The first Earth Day, in 1970, was marked by the presence of some 20 million bodies in the streets, twelve thousand events, and more than thirty-five thousand speakers. I wasn’t there, but it seems that alongside all of the street-sweeping, learning and protesting, there was a whole lot of celebrating. The next few years brought reason to celebrate with creation of the Environmental Protection Agency, and the passage of the Clean Air, Clean Water and Endangered Species Acts.
In the April 15th edition of The New Yorker, Nicholas Leman points to the death of the American Clean Energy and Security Act (better known as the Climate Bill) in 2010 as a defeat to the environmental movement as unexpected as the success of Earth Day had been. Hundreds of millions of dollars were devoted to making sure the bill passed, and environmentalists felt they were playing the “big-game,” he writes, by making alliances with major corporations and looking for market solutions.
A year following the announcement that the climate bill would not pass through the Senate, a few thousand protestors encircled the White House with an inflatable black tube representing an oil pipeline. They wanted President Obama to block the Keystone XL project, and after several forced deadlines to make a decision on it, he rejected the application to start construction it.
This could be seen as a small, fleeting victory - because the battle over Keystone is far from over, and as Leman writes, “once you get past the cheering that President Obama aroused by mentioning climate change in his Inaugural Address (as he scarcely did during his re-election campaign), it becomes clear that his approach to climate change, in his second term, is to move still further in the same direction.” That direction being a conservative one, unlikely to make much change. However, as Bill McKibben writes in Rolling Stone, “the center of gravity has also shifted from big, established groups to local, distributed efforts. In the Internet age, you don't need direct mail and big headquarters; you need Twitter.” In January, he notes, the Sierra Club dropped a 120 year ban on civil disobedience, and a month later its director was led away from the White House in handcuffs.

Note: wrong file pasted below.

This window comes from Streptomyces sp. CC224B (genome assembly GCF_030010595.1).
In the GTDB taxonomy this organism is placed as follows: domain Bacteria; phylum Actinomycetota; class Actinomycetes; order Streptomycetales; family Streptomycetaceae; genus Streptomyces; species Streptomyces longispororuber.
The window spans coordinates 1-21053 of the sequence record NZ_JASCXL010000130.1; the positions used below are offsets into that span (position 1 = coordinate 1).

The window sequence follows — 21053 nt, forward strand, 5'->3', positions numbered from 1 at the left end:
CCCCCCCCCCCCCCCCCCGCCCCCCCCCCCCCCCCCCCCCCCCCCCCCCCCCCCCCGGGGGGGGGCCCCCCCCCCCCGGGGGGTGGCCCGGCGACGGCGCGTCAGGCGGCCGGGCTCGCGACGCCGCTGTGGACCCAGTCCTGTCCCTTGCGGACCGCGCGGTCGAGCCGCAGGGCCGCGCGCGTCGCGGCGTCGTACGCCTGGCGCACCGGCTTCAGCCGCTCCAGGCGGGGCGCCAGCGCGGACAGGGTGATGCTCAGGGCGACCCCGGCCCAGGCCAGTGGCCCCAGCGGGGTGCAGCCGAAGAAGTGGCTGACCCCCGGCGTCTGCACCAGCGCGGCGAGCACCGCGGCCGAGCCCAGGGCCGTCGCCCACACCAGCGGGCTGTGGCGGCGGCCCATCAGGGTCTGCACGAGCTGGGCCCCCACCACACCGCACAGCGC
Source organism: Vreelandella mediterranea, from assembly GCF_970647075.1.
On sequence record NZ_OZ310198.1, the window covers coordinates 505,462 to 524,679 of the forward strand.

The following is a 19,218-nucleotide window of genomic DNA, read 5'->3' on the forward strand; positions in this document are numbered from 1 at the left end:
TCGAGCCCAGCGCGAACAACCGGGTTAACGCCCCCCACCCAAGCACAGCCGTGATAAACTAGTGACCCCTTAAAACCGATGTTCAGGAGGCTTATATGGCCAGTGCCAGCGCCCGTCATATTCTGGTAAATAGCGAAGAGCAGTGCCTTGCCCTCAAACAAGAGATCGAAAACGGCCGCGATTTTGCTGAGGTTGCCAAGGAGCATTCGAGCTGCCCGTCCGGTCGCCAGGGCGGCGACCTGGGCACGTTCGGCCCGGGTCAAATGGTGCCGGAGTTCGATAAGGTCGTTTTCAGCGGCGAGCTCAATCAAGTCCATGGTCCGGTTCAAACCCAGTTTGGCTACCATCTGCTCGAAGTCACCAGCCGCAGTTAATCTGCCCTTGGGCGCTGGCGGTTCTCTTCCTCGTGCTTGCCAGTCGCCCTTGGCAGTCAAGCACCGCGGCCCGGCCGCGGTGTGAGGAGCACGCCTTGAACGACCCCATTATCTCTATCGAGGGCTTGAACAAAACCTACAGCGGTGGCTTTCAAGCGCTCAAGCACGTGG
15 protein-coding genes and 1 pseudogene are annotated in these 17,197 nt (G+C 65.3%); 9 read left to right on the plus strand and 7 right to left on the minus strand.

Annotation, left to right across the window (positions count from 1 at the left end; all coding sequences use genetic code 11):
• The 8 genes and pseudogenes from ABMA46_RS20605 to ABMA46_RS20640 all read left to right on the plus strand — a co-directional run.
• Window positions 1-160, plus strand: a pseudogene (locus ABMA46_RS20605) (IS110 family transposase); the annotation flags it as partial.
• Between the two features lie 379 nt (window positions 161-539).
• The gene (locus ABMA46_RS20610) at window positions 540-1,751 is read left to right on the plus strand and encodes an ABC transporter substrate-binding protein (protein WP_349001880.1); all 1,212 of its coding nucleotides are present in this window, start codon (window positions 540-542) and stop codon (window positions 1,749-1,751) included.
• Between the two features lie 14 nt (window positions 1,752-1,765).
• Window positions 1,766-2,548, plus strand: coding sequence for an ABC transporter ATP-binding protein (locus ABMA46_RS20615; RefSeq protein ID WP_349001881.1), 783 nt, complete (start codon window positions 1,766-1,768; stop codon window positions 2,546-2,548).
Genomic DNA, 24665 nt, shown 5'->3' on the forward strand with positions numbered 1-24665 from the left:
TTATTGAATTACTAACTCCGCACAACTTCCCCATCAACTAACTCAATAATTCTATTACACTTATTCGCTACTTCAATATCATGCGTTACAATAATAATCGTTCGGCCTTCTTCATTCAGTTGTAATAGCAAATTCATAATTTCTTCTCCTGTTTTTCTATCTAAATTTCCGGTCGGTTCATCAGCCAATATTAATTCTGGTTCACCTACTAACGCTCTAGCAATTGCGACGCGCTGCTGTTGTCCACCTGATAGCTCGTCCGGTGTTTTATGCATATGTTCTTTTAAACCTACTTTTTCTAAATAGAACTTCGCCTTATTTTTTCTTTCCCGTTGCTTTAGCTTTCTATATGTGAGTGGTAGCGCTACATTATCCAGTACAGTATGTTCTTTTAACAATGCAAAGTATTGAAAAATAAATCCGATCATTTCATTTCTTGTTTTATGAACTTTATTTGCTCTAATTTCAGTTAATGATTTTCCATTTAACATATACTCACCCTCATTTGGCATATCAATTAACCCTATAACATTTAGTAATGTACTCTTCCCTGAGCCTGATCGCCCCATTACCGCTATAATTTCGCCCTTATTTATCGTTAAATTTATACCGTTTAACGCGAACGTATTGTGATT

The movement to fight fossil fuel interests and stand-up for our planet’s climate is real and growing, and as McKibben says, you need to do more than change your lightbulbs to say you are a part of it. Van Jones and Joe Romm have echoed his call to action by invoking the words of Martin Luther King Jr.:
There comes a time when the cup of endurance runs over, and men are no longer willing to be plunged into the abyss of despair. I hope, sirs, you can understand our legitimate and unavoidable impatience.
As they say, it makes sense that the fossil fuel industry works to block Congressional action and fund disinformation campaigns, but the fact that millions of people who accept the science of climate change but feel no urgency is simply bewildering.
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